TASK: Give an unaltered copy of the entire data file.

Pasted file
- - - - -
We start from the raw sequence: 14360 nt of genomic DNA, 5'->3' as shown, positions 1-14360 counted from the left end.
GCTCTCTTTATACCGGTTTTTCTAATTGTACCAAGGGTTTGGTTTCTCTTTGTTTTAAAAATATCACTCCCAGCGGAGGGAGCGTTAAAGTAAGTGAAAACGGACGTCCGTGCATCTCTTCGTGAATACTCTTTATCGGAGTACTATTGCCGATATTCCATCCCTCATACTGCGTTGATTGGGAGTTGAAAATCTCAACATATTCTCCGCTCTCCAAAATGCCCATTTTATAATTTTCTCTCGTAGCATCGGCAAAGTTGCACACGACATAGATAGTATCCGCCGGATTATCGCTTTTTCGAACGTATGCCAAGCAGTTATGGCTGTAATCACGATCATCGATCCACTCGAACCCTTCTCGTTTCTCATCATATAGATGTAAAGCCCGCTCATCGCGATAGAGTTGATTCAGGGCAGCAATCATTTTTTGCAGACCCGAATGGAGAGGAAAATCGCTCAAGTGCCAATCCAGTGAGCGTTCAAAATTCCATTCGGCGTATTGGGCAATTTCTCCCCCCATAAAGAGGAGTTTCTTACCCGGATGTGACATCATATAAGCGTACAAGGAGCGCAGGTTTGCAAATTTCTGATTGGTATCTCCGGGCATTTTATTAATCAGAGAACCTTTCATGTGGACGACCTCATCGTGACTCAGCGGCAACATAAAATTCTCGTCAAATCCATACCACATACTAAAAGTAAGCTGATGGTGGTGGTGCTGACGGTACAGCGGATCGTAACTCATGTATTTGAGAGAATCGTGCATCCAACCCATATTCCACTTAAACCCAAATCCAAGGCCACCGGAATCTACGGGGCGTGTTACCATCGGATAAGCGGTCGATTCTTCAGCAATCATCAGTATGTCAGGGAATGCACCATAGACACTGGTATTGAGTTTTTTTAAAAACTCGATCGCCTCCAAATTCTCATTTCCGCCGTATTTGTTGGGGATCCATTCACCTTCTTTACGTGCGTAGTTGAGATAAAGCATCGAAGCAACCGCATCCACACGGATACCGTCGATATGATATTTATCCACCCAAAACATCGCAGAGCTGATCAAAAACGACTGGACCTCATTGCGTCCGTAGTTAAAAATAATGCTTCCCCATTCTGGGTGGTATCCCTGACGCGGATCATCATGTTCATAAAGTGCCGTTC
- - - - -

We start from the raw sequence: 14360 nt of genomic DNA, 5'->3' as shown, positions 1-14360 counted from the left end.
GCTCTCTTTATACCGGTTTTTCTAATTGTACCAAGGGTTTGGTTTCTCTTTGTTTTAAAAATATCACTCCCAGCGGAGGGAGCGTTAAAGTAAGTGAAAACGGACGTCCGTGCATCTCTTCGTGAATACTCTTTATCGGAGTACTATTGCCGATATTCCATCCCTCATACTGCGTTGATTGGGAGTTGAAAATCTCAACATATTCTCCGCTCTCCAAAATGCCCATTTTATAATTTTCTCTCGTAGCATCGGCAAAGTTGCACACGACATAGATAGTATCCGCCGGATTATCGCTTTTTCGAACGTATGCCAAGCAGTTATGGCTGTAATCACGATCATCGATCCACTCGAACCCTTCTCGTTTCTCATCATATAGATGTAAAGCCCGCTCATCGCGATAGAGTTGATTCAGGGCAGCAATCATTTTTTGCAGACCCGAATGGAGAGGAAAATCGCTCAAGTGCCAATCCAGTGAGCGTTCAAAATTCCATTCGGCGTATTGGGCAATTTCTCCCCCCATAAAGAGGAGTTTCTTACCCGGATGTGACATCATATAAGCGTACAAGGAGCGCAGGTTTGCAAATTTCTGATTGGTATCTCCGGGCATTTTATTAATCAGAGAACCTTTCATGTGGACGACCTCATCGTGACTCAGCGGCAACATAAAATTCTCGTCAAATCCATACCACATACTAAAAGTAAGCTGATGGTGGTGGTGCTGACGGTACAGCGGATCGTAACTCATGTATTTGAGAGAATCGTGCATCCAACCCATATTCCACTTAAACCCAAATCCAAGGCCACCGGAATCTACGGGGCGTGTTACCATCGGATAAGCGGTCGATTCTTCAGCAATCATCAGTATGTCAGGGAATGCACCATAGACACTGGTATTGAGTTTTTTTAAAAACTCGATCGCCTCCAAATTCTCATTTCCGCCGTATTTGTTGGGGATCCATTCACCTTCTTTACGTGCGTAGTTGAGATAAAGCATCGAAGCAACCGCATCCACACGGATACCGTCGATATGATATTTATCCACCCAAAACATCGCAGAGCTGATCAAAAACGACTGGACCTCATTGCGTCCGTAGTTAAAAATAATGCTTCCCCATTCTGGGTGGTATCCCTGACGCGGATCATCATGTTCATAAAGTGCCGTTC